Ø October 12 - Math Game Night at R.C. Ketcham High School cafeteria 6:30-8:30
Ø November 9 - Crafts at Ketcham library 6:30-8:30
Ø December 14 - Beading at Ketcham library 6:30-8:30
Ø January 11 - New Cuisines at Zion Episcopal Church parish hall 5:00-8:30
Ø February 1 - Science Experiences at Ketcham cafeteria 6:30-8:30
Ø March 1 - Creative Dance at Ketcham cafeteria
We will also again be offering the Cadette Journey "A-Maze" in January and February.
Extending Girls' Horizons is an outgrowth of the Girls Conference "reunions." By collaborating with the Girl Scouts, we reach middle school age girls throughout the year, and provide programming for older Girl Scouts that would be difficult for small individual troops to arrange. Our offerings are open to all girls, not just Girl Scouts, in grades 6-12 throughout the Hudson Valley. The Girl Scouts provide chaperones, transportation, insurance, and venues, while AAUW members plan the programs and provide presenters.
All AAUW members are welcome to attend the programs, assist in the presentations, and join the planning committee. ■
SAVE THE DATE APRIL 14, 2019
Writers’ Tea & Benefit Auction. A day of interesting discussion, good food and amazing items to purchase. Items are already being collected. Contact Linda Roberts
SAVE THE DATES: Membership Programs
Monique Jones, 849-1692,
Sandy Lash, 227-4650, firstname.lastname@example.org
November 8, 2018 - "Beyond Betty
Crocker: How Americans Learned to Love Chow Mein, Stir-Fries, and Chinese
Food." Presented by Willa
Zhen, Professor of Liberal Arts and Food Studies at The Culinary Institute
of America, Hyde Park
Unitarian Universalist Fellowship of
67 S Randolph Ave., Poughkeepsie
Chinese food is one of the most popular types of cuisine in America. Yet it was not always part of the American diet and for many Americans, Chinese food was foreign and exotic. When did Americans learn about chow mein, stir-fries, potstickers, and other beloved Chinese-American dishes? How did they learn? And how did they learn to embrace these new flavors? Dr. Willa Zhen will answer these questions at our November 8th meeting.
This program is presented in partnership with The NEA Big Read and highlights this year’s book selection, Celeste Ng’s Everything I Never Told You. The NEA Big Read is a program of the National Endowment for the Arts in partnership with Arts Midwest.
Thursday, December 13, 2018 -
“Unshattered," a nonprofit social enterprise that employs women who are
“winning their fight against addiction.” Presented by Kelly Lyndgaard,
BRING GIFTS FOR MOTHERS AT GRACE SMITH HOUSE
7:00 pm Unitarian Universalist Fellowship of Poughkeepsie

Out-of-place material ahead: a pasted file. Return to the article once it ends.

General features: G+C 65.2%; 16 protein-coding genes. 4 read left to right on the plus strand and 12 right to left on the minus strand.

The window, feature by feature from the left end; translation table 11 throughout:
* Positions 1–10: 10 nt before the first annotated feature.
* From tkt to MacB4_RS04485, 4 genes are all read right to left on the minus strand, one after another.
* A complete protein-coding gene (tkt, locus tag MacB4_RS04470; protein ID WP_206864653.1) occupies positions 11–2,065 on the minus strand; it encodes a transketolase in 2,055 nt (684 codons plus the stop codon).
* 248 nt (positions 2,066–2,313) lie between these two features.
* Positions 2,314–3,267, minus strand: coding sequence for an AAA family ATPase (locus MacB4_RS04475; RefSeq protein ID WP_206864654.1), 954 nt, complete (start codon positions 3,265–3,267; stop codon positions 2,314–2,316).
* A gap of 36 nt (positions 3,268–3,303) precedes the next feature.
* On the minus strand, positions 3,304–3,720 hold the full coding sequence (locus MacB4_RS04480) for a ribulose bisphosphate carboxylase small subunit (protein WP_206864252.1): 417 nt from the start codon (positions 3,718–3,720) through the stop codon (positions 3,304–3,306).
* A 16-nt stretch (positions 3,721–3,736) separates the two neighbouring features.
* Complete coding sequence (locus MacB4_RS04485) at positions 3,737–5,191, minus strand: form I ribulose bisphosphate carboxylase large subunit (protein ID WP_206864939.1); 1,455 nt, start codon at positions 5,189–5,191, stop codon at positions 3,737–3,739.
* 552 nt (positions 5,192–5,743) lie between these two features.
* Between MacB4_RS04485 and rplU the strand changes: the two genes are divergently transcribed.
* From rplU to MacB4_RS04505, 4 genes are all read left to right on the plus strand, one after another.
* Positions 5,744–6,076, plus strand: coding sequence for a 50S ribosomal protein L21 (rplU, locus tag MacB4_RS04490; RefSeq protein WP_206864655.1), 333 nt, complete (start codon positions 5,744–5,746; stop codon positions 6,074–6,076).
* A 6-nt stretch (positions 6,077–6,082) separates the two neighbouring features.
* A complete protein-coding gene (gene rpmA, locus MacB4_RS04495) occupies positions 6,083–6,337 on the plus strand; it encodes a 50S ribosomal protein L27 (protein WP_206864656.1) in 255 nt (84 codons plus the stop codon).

10, 2019 -"Race Soldier."
Presented by Jocelyn Johnson-Kearny
7:00 pm Unitarian Universalist Fellowship of Poughkeepsie
February 14, 2019 - "Dutchess County
High Risk Response Team." Presented
by Leah Feldman, Poughkeepsie AAUW member
7:00 pm Unitarian Universalist Fellowship of Poughkeepsie
As the dates approach further information will be in the monthly newsletter, The Branch, and online at■
Susie Blecker *462-7074*
Sheila Zweifler *462-6478*
We want to extend a warm welcome to all of our new members who joined the Poughkeepsie Branch of AAUW at the September Open house. We hope that you will have a wonderful year and enjoy the many activities our Branch offers. Our Branch has 21 Interest Groups and 8 Community Service Initiatives as well as monthly meetings featuring guest speakers. We have annual events like the Woman of the Year Luncheon, the Writer’s Tea & Benefit Auction, and the Annual Dinner. We offer something for everyone. This is an opportunity for you to meet other smart women who share your interests.
The choice of what kind of member you will be is yours. If you don’t make an effort to join an interest group, a committee, or work with a community initiative group, you will miss the many benefits of AAUW and particularly our Poughkeepsie AAUW Branch. If you become involved and take an active role in AAUW, you will broaden your horizons and have fun while making new friends. We know it is hard to go to a meeting or activity alone. When we were new members, we felt the same way. But we were always welcomed by the members and made to feel comfortable.
Your next opportunity to meet other members will be on Thursday, October 11th at 6:00 pm at The Children’s Home, 10 Children’s Way, Poughkeepsie. It is the New Members’ reception followed by our monthly meeting. The topic is ”The Evolution of New York State Family Courts and the Challenges of Achieving Justice Today.” We hope that you will be able to join us.
The September Open House would not have been such a success without the help of the following people: